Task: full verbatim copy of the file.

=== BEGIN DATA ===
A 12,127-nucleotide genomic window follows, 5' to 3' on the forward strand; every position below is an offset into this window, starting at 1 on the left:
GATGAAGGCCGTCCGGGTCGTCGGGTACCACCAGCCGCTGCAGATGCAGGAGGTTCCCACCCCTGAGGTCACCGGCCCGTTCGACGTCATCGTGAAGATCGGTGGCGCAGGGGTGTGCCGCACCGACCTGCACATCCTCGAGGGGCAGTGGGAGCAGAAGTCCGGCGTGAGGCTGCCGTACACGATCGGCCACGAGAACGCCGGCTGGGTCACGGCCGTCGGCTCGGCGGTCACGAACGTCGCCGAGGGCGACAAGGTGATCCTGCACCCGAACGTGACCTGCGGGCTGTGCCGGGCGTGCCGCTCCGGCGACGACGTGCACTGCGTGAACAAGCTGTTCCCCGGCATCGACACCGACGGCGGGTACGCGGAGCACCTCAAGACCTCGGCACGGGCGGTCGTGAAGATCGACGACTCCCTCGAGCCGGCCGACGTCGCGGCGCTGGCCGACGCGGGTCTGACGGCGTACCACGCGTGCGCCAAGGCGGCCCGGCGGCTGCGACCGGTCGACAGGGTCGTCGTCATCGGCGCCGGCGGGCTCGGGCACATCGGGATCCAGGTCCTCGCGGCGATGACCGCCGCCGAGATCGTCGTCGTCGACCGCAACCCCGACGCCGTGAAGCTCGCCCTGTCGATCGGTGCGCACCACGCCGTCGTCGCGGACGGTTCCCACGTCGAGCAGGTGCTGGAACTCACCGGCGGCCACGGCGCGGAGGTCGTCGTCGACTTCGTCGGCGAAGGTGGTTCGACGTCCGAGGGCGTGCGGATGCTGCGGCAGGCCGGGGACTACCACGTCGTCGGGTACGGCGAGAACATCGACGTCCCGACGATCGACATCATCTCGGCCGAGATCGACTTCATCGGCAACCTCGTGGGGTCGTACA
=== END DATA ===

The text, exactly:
A 12,127-nucleotide genomic window follows, 5' to 3' on the forward strand; every position below is an offset into this window, starting at 1 on the left:
GATGAAGGCCGTCCGGGTCGTCGGGTACCACCAGCCGCTGCAGATGCAGGAGGTTCCCACCCCTGAGGTCACCGGCCCGTTCGACGTCATCGTGAAGATCGGTGGCGCAGGGGTGTGCCGCACCGACCTGCACATCCTCGAGGGGCAGTGGGAGCAGAAGTCCGGCGTGAGGCTGCCGTACACGATCGGCCACGAGAACGCCGGCTGGGTCACGGCCGTCGGCTCGGCGGTCACGAACGTCGCCGAGGGCGACAAGGTGATCCTGCACCCGAACGTGACCTGCGGGCTGTGCCGGGCGTGCCGCTCCGGCGACGACGTGCACTGCGTGAACAAGCTGTTCCCCGGCATCGACACCGACGGCGGGTACGCGGAGCACCTCAAGACCTCGGCACGGGCGGTCGTGAAGATCGACGACTCCCTCGAGCCGGCCGACGTCGCGGCGCTGGCCGACGCGGGTCTGACGGCGTACCACGCGTGCGCCAAGGCGGCCCGGCGGCTGCGACCGGTCGACAGGGTCGTCGTCATCGGCGCCGGCGGGCTCGGGCACATCGGGATCCAGGTCCTCGCGGCGATGACCGCCGCCGAGATCGTCGTCGTCGACCGCAACCCCGACGCCGTGAAGCTCGCCCTGTCGATCGGTGCGCACCACGCCGTCGTCGCGGACGGTTCCCACGTCGAGCAGGTGCTGGAACTCACCGGCGGCCACGGCGCGGAGGTCGTCGTCGACTTCGTCGGCGAAGGTGGTTCGACGTCCGAGGGCGTGCGGATGCTGCGGCAGGCCGGGGACTACCACGTCGTCGGGTACGGCGAGAACATCGACGTCCCGACGATCGACATCATCTCGGCCGAGATCGACTTCATCGGCAACCTCGTGGGGTCGTACA